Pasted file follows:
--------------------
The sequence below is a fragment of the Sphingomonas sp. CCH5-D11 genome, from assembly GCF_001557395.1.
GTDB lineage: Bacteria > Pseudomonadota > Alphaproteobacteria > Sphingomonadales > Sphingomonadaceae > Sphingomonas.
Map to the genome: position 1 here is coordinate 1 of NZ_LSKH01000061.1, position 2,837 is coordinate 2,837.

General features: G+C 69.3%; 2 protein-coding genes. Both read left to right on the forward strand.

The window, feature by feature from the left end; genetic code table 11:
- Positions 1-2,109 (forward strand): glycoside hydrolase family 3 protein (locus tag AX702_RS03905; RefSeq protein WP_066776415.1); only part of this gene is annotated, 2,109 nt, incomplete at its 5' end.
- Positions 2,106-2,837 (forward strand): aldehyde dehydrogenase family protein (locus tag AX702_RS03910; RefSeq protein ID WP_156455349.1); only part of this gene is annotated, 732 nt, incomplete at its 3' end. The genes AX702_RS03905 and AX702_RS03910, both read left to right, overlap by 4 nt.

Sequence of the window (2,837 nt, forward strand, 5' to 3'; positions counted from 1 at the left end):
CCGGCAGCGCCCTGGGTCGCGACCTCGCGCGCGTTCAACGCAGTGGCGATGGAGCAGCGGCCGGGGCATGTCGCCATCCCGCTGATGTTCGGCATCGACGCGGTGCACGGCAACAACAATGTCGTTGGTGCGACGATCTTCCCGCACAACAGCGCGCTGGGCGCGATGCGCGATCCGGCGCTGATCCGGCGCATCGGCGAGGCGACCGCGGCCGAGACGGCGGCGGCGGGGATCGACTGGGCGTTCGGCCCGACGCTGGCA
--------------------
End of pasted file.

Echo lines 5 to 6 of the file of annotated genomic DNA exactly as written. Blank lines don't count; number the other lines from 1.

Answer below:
The window, feature by feature from the left end; genetic code table 11:
- Positions 1-2,109 (forward strand): glycoside hydrolase family 3 protein (locus tag AX702_RS03905; RefSeq protein WP_066776415.1); only part of this gene is annotated, 2,109 nt, incomplete at its 5' end.